Maj. Kevin Jarrard, a Marine from Gainesville who is currently in Iraq, identified little Ammar, whose father, Hammad, is an Iraqi police captain. Jarrard, a 35-year-old history teacher at Riverside Military Academy, commands Lima Company, 3rd Battalion, 23rd Marines, a Marine Corps Reserve unit.
According to Patrick Campbell with the Rotary International club in Charleston, S.C., both Ammar and Hammad were a little tired after their 6,600-mile journey.
"They are of course tired, but the child just burst into smiles and perked right up when he saw us there. We were lucky to have Sam Asey join us to interpret. Neither Hammad nor Ammar speak English, so Sam was a great help with all of the confusing
introductions and arrangements which have to be made," Campbell said via e-mail.
Ammar and his father first traveled via airplane from Baghdad to Jordan, where they boarded a flight to the United States. Ammar and Hammad landed in Charleston at 10:50 p.m. Saturday.
A Charleston hospital has agreed to perform the surgery at no cost. The Rotary club’s Gift of Life program will provide food and shelter for Ammar and his father throughout their stay.
The two spent Saturday night at Campbell’s home and were to go Sunday to the home of the first of three host families with whom they will be staying. Campbell said all three host families have children, which will give Ammar "a wonderful life’s experience in more ways than just medical."
Ammar’s stay in Charleston could last up to three months for follow-up appointments after the surgery later this month.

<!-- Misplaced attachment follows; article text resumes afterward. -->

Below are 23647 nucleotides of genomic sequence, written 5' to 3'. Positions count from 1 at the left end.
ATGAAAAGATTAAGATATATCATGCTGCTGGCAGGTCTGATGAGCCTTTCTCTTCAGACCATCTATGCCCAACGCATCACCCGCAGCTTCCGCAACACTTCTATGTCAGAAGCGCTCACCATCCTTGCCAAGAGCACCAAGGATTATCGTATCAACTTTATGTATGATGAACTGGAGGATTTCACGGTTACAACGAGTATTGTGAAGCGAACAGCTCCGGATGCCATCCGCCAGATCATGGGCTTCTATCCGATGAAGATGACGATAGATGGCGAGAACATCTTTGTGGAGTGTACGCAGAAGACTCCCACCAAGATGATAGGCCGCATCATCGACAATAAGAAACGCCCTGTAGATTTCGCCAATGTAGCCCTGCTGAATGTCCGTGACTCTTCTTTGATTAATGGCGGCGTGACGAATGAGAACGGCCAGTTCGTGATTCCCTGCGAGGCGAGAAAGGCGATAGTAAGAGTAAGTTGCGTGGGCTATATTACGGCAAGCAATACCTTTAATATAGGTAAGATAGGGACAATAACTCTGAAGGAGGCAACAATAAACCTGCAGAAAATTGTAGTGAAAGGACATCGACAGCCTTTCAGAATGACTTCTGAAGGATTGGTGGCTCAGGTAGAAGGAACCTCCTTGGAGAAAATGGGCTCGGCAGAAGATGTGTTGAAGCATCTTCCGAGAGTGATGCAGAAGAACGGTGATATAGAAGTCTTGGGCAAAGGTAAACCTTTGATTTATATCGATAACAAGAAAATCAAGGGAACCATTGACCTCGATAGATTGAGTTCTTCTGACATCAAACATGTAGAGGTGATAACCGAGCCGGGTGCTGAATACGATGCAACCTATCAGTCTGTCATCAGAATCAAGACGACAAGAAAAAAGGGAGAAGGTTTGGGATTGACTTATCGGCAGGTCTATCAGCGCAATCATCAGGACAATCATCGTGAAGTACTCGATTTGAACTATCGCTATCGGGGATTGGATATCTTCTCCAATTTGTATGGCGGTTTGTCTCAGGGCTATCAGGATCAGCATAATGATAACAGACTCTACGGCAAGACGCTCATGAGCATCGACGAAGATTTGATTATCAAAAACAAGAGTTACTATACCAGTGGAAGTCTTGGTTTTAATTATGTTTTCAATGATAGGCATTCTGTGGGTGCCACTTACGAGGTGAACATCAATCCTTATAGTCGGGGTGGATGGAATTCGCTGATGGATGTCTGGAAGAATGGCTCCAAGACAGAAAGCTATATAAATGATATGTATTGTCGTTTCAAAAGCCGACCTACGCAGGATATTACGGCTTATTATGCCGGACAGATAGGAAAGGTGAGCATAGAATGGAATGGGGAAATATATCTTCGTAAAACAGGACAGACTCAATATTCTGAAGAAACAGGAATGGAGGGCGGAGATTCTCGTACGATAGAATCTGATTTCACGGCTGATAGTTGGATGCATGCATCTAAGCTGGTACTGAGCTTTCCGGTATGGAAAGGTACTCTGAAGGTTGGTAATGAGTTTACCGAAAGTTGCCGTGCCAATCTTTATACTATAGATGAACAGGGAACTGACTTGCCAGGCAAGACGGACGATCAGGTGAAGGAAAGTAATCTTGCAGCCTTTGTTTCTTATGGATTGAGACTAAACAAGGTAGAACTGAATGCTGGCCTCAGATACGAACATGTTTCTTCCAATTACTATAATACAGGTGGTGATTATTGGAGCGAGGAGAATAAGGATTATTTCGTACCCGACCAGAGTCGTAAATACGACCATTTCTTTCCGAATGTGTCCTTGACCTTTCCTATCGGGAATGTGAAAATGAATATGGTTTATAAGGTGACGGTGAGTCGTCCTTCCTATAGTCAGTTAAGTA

His first doctor’s appointment is scheduled for this morning, which should determine when the surgery can be done, Campbell said.
Ammar isn’t the first Iraqi child who has been helped by Jarrard. Amenah Al-Bayati, a girl from Haditha City, Iraq, was treated in the United States earlier this year for a serious, life-threatening heart defect.
Last month, she returned home to be reunited with her family. The long-term prognosis for Amenah, who underwent a complex procedure to redirect blood from her heart to her lungs, is good, Jarrard said at the time.
Jarrard’s command in Haditha City, Iraq, is set to end on Tuesday. According to an e-mail from a member of his unit updating the status of Ammar’s trip to the United States, at least some members of Jarrard’s unit are on their way to the U.S., too.
"We started to process back to the United States. I left the Haditha area on (Thursday)," Lt. Cmdr. Mike Wilson wrote in an e-mail.
Jarrard, who has been in Haditha for the past six months, is on his second tour of duty, having first been deployed in 2003 during the invasion.
During that time in Haditha, Jarrard and his unit have worked on rebuilding the city, not only its infrastructure, but also the trust of its residents.
"It’s been very peaceful for the time I’ve been here. There’s a lot of progress being made. The folks seem happy; the economy is rolling along at a pretty good clip; we’re doing a lot of rebuilding there. The Iraqis themselves have established a pretty strong and effective local government, so I think Haditha’s going to be just fine — it’s got a lot of possibility and a lot of potential," Jarrard told The Times in a phone interview from Iraq earlier this month.